It's a sunny spring day in Bulgaria. You're about 6 years old. You go to the farmers market with your mom, grandma and your baby brother who is 2 years old at the time. You only remember that you bought potatoes because fries are your favorite dish.
When you're done at the farmers market, your grandma says, "You guys were really good today. The store across the street has really good cakes; lets go get you one. You earned it." You're not exactly sure how, but who are you to say no to cake? Your brother has just learned how to walk so he's already tired. Your mom carries him in one hand and the potato bag in the other while your grandmother carries all the white plastic bags that hold fruits and vegetables. You walk hands-free and care-free in the front. To get cake. You’re ready for cake!
You get to the small grocery-like store. Your mom decides to wait outside with your brother. "Not to make traffic," she says, "with all the bags and me carrying him." Your grandmother agrees and leaves the bags on the ground near her. "Come on now," she says to you, "hold my hand and don't leave my side." The store is only about 35 ft long so you can't understand why she's being so cautious, but you obey, nevertheless. You always obey.
You walk inside the store with her. There's just one aisle. On the right, there are refrigerators with drinks and on the left -- refrigerated display counters with ham, butter and cheese. The cakes are located all the way at the end of the aisle, near the register.
You choose a rectangular chocolate cake. You have to let go of your grandma's hand as she pays for it. That's when you feel a gentle tap on your shoulder. Who could it be? Your mom probably got tired of waiting. It's probably her. Or maybe your brother got bored and came to play.
You whip around happily and expect to see one of them, or maybe even both. You plan to tell them the kind of cake you picked.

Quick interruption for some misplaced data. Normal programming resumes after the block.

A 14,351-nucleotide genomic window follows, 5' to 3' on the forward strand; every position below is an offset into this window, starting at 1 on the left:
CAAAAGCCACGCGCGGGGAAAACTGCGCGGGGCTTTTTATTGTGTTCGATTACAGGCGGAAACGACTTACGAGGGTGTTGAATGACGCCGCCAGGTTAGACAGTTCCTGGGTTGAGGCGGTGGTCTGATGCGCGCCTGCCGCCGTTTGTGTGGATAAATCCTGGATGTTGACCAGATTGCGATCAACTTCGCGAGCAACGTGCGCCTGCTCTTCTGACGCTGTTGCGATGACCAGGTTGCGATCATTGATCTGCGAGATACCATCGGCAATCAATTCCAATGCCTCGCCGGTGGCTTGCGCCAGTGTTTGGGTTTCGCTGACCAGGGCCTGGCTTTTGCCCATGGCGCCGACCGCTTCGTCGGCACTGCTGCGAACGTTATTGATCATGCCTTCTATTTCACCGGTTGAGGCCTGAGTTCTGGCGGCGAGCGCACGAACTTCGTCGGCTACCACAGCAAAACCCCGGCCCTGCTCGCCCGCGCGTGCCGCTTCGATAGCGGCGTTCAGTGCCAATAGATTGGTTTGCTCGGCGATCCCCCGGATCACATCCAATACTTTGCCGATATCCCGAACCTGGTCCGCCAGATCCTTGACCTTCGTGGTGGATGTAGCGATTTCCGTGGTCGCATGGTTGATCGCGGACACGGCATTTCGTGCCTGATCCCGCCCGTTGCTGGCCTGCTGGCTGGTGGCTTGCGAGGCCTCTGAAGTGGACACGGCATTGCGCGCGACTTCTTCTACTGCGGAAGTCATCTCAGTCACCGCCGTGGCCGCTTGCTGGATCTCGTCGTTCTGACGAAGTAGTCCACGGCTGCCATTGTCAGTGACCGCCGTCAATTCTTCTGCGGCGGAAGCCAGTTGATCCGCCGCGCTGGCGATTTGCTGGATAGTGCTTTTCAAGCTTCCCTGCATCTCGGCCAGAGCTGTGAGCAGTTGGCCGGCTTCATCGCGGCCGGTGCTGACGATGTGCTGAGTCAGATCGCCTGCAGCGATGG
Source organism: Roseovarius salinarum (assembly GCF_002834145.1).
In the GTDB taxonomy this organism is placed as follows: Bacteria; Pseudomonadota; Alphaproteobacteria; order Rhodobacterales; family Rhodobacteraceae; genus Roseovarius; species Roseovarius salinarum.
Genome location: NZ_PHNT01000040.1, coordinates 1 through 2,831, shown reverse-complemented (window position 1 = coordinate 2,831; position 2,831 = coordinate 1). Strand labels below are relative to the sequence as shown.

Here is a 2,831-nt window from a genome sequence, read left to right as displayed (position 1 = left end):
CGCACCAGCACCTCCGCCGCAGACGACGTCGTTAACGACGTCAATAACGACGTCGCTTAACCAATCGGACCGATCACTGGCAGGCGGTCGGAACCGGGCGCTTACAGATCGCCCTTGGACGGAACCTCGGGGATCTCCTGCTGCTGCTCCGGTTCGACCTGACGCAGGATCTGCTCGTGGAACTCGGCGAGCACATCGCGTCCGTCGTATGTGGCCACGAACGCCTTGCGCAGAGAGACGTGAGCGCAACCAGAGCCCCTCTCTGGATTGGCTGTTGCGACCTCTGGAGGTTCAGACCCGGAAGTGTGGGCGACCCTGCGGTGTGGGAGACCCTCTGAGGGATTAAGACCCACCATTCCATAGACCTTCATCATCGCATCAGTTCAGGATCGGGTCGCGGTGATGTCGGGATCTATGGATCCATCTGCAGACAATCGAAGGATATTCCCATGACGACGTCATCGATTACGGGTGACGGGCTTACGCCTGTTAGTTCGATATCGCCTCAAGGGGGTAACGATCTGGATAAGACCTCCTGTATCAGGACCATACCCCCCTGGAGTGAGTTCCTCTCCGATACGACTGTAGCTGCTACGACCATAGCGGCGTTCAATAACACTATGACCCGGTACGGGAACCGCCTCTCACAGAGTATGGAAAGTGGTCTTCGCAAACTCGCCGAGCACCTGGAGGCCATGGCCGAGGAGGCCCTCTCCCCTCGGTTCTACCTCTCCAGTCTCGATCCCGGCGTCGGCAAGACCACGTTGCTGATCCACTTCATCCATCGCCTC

But it's not them. It's not either of them. Instead, you see a strange man. His dark brown shoulder-length hair looks dirty and oily from the roots all the way to the tips which are fixed of stringy chunks. He's wearing all black -- black leather boots, black jeans, a long black jacket. He reminds you of the Boogeyman. Grandma said you've been good today so what could he want?
"Hi, little girl," he says. You instinctually know that this is the moment they've all warned you about. The moment you're supposed to remember "Don't talk to strangers." You try to squeeze yourself between your grandma and the counter so that you're hidden and her body guards you. "What is it?" she asks annoyed. "Why are you pushing me?" She is angry by your persistence in drilling yourself into her. You look at her with wide eyes and say nothing. Instead, you move your eyes back and forth. You look back at the man. Then to her. Then back and forth again. She takes your hint and turns around.
That's when he says, "That's my girl. Give her back to me!" Your grandma doesn't miss a beat. She never does. "No, she's not," she says. "Leave us alone." "Could you please hurry with the change and the cake?" she abruptly tells the cashier.
She grabs your hand and starts heading for the exit so fast she drags you behind. The way she pulls you makes you feel like your arm is about to get detached. You feel like you’re in trouble even though you know you're not. “Slow down,” you want to shout. Then you look back and see the Boogeyman behind. All of a sudden, you forget the pain from the dragging and start running so you can keep up with your grandma.